Are you looking for a business you can start with little or no money? Do you have good hair cutting skills? Then below is a guide on how to start a barbershop.

The barbering business is recession-proof. Everyone needs a haircut, and hair will never stop growing no matter what state the economy is in. If you are very good at barbering or giving nice haircuts, and would love to start a business of your own, then you should consider starting your own barbershop business.

This might be a big decision, and setting up the business might be somewhat hectic. However, with excellent skills and a good business sense, you will be able to maintain the business easily and grow it to the point of success. Does the idea of starting a barbering shop sound great to you? And do you have the skills required? Then follow these steps to start your own barbering business:

How to Start a Barbershop – Sample Business Plan Template

1. Obtain the necessary licenses

Before taking a plunge into the barbering business, you must obtain all the licensing required to operate the business in your city, state, or country. Depending on your location, you might also need to obtain a barbershop permit before you start business.

You can start by contacting the appropriate regulatory agency in your state or country to find out more about the requirements for starting a barbering business, and fulfill all these requirements to avoid running into problems in future.

You can also visit the official website of your state or local government to research on the local legal conditions that you must meet to open a barbershop.

2. Calculate needed costs

You need to figure out how much you will need to start and run your business successfully. Factor in the costs of leasing shop space, purchasing equipment and facilities, supplies and wages, and marketing. Also, it is important that you set aside an emergency fund.

Calculate the total budget that you will need to get your business up and running. You might want to add 20 percent of the estimated figure to your budget to cover for any hidden costs that might surface later.

3. Write your business plan

You will need to develop a business plan for your barbershop. The business plan will detail your estimated startup costs, operating costs, staff requirements, advertising costs, target market, competition, and exit plan.

It will also include how much you can afford to spend on rent, how much you expect to earn in monthly profits, and how you will charge for each of the services you will render. However, you must stick to your business plan throughout the whole setup process to keep your barbershop on track.

Your business plan will also come in handy in case you need funding from third parties, such as angel investors or banks and other loan-issuing institutions.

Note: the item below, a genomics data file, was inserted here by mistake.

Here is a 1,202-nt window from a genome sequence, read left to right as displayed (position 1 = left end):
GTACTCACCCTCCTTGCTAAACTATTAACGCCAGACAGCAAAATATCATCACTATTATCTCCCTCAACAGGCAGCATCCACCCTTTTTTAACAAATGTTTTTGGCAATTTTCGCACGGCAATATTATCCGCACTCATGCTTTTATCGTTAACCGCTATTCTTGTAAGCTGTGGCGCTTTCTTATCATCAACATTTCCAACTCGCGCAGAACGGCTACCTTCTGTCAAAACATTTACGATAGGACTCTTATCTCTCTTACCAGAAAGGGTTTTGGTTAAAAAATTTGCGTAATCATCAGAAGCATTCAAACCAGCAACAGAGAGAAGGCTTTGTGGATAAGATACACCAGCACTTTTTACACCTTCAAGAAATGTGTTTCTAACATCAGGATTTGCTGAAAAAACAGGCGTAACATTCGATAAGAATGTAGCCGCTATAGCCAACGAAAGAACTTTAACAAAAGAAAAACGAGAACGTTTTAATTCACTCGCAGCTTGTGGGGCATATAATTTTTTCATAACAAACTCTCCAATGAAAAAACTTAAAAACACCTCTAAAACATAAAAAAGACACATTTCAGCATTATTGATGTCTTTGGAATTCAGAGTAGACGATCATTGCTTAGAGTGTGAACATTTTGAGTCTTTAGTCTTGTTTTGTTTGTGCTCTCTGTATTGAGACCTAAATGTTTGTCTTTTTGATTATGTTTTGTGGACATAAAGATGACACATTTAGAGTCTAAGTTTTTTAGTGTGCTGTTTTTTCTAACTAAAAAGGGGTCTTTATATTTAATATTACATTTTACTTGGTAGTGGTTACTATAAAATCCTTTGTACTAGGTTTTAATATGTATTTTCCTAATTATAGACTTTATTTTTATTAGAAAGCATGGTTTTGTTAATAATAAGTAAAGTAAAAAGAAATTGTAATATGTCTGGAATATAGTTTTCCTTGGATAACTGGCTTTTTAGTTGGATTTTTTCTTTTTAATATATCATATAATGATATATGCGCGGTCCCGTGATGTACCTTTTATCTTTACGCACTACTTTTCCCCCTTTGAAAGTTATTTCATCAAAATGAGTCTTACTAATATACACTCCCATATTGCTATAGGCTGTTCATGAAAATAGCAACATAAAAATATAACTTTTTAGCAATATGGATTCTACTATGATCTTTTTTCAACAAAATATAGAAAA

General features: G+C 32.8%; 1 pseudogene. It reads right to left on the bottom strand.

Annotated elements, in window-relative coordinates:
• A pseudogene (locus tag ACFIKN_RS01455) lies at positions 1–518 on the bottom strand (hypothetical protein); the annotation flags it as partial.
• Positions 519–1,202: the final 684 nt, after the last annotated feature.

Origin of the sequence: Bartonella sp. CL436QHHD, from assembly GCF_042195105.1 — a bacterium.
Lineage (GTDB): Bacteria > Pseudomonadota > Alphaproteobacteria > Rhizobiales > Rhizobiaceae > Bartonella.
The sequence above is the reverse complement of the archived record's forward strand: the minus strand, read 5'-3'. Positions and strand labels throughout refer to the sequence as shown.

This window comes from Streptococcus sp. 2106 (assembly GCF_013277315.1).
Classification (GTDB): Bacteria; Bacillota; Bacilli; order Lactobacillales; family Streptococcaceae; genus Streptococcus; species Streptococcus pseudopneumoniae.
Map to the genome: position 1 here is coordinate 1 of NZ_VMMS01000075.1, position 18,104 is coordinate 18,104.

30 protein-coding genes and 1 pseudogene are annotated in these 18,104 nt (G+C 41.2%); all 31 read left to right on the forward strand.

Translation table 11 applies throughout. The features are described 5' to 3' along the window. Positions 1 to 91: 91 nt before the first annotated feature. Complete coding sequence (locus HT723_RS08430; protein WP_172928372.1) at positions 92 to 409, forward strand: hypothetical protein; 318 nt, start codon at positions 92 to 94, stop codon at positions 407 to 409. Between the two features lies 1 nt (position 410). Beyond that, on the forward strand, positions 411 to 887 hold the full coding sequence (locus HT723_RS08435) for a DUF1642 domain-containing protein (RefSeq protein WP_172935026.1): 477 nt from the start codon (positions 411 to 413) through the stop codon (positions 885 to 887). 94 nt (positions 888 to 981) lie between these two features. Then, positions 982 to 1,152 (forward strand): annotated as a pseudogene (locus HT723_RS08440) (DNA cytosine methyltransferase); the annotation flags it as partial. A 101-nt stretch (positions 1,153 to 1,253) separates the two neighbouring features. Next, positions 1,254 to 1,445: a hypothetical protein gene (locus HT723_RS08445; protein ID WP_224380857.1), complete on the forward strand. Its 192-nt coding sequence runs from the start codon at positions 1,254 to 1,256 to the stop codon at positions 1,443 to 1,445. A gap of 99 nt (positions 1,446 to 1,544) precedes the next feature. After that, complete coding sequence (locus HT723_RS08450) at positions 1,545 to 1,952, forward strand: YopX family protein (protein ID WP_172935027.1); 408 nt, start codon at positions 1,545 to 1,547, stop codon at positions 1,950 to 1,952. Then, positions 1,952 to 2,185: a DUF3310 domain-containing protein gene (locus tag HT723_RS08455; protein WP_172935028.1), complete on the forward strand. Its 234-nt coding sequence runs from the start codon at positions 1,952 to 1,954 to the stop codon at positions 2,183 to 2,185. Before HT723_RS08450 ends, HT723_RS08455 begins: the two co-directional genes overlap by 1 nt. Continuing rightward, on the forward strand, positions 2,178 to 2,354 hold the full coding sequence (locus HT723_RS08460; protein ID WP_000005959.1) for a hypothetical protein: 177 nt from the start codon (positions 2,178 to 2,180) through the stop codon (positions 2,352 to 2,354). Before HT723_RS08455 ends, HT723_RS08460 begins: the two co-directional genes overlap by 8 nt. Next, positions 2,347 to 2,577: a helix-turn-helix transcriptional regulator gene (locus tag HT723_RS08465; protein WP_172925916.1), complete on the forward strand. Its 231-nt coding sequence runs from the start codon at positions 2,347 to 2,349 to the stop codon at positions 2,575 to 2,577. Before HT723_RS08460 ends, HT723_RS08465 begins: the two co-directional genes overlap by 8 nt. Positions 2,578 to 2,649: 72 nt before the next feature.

4. Find a good location

You will need to find a location near a shopping center or any other place frequented by your potential clients. A location that has already been zoned for barbering will significantly reduce your workload and eliminate the need for building permits or zoning approval.

Contact a broker that understands your business needs to find out about vacancies. Once you find your ideal choice, hire an attorney to review the details of the lease agreement before you go ahead to sign it. This will save you from unforeseen problems with your property owner.

5. Purchase the necessary equipment

You will need to equip your barbershop with all the necessary facilities and supplies. Your equipment would include workstations for each barber, styling chairs, booster seats for kids, dryers and hood dryers, cabinet for supplies, chairs for the waiting area, containers for disinfectant, reception desk, floor mats, receptacle for towels, phone system, and point-of-sale (POS) register.

6. Hire more hands (if necessary)

If you would be starting out all alone, you might delay this step until your business has grown. However, if your plan is to start on a bigger scale, you will need to hire other barbers to work with you. However, you must ensure that you hire only well-groomed, licensed barbers. You should also develop a dress code policy for your employees.

7. Find ways to stand out

Before setting up shop, it is important that you research other barbershops in your location—to get a good idea of how much you should charge and what services you should provide in order to get a competitive advantage.

This step is more than necessary, since chances are that you will be competing with already established barbershops. So, you will need to give customers a strong reason to prefer your shop to others.

8. Market your business and start operations

It goes without saying that you will need to do some marketing to create awareness about your barber shop. You can start a barbershop website, make some fliers, get some business cards, advertise in local newspapers, and leverage the power of word-of-mouth. Be sure to have a conspicuous sign outside your shop that anyone can see from a distance. Put your business plan into action and open your doors for business.

Ajaero Tony Martins